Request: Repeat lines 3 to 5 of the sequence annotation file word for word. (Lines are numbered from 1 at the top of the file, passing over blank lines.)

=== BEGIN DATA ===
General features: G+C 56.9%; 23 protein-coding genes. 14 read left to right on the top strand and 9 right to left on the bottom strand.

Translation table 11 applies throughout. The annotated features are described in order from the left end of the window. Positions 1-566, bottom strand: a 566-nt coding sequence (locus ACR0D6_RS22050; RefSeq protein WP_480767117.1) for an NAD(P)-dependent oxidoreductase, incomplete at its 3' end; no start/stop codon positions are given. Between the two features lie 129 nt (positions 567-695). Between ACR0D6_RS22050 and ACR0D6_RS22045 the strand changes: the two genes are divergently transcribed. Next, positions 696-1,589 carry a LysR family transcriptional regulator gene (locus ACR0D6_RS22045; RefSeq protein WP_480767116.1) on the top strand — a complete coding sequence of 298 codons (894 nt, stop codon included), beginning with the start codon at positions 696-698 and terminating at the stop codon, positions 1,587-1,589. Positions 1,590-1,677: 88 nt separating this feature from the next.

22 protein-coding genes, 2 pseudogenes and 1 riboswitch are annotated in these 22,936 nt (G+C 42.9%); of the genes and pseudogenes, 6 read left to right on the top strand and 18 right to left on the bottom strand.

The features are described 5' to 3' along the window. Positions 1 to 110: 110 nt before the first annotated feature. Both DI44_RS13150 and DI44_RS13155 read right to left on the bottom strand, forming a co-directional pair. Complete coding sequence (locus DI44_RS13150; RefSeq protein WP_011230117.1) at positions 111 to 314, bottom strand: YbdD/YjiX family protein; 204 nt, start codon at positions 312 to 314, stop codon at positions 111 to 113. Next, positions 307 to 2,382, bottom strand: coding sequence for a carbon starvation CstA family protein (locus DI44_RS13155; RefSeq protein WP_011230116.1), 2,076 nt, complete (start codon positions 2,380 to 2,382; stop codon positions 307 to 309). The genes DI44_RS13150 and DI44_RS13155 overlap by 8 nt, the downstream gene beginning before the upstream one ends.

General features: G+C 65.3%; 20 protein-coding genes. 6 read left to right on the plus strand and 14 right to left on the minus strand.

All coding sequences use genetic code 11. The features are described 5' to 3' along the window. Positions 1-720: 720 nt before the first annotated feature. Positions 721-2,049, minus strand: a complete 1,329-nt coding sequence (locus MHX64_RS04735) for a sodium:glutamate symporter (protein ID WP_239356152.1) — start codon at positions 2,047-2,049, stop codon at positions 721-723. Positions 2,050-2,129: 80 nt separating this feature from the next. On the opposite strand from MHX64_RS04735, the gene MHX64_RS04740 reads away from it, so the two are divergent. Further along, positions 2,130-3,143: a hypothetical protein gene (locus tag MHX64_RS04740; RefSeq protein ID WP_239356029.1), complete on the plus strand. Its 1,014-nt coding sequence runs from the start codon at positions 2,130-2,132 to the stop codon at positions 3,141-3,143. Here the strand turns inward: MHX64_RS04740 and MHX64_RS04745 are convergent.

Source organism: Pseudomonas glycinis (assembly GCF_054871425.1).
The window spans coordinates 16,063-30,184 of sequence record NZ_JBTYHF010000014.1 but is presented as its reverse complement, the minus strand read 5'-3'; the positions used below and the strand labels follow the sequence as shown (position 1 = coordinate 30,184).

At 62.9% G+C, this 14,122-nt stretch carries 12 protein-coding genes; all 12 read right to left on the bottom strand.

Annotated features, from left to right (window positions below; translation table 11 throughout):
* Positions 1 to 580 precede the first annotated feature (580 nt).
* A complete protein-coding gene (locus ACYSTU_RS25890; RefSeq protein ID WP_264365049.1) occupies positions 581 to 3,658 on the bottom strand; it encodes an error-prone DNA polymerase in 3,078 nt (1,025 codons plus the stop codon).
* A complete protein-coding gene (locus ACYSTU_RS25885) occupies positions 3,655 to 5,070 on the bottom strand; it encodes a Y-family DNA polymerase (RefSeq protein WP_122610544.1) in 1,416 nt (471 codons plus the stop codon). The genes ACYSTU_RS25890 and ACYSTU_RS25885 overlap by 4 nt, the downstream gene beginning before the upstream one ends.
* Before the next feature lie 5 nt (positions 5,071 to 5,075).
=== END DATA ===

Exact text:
22 protein-coding genes, 2 pseudogenes and 1 riboswitch are annotated in these 22,936 nt (G+C 42.9%); of the genes and pseudogenes, 6 read left to right on the top strand and 18 right to left on the bottom strand.

The features are described 5' to 3' along the window. Positions 1 to 110: 110 nt before the first annotated feature. Both DI44_RS13150 and DI44_RS13155 read right to left on the bottom strand, forming a co-directional pair. Complete coding sequence (locus DI44_RS13150; RefSeq protein WP_011230117.1) at positions 111 to 314, bottom strand: YbdD/YjiX family protein; 204 nt, start codon at positions 312 to 314, stop codon at positions 111 to 113. Next, positions 307 to 2,382, bottom strand: coding sequence for a carbon starvation CstA family protein (locus DI44_RS13155; RefSeq protein WP_011230116.1), 2,076 nt, complete (start codon positions 2,380 to 2,382; stop codon positions 307 to 309). The genes DI44_RS13150 and DI44_RS13155 overlap by 8 nt, the downstream gene beginning before the upstream one ends.

General features: G+C 65.3%; 20 protein-coding genes. 6 read left to right on the plus strand and 14 right to left on the minus strand.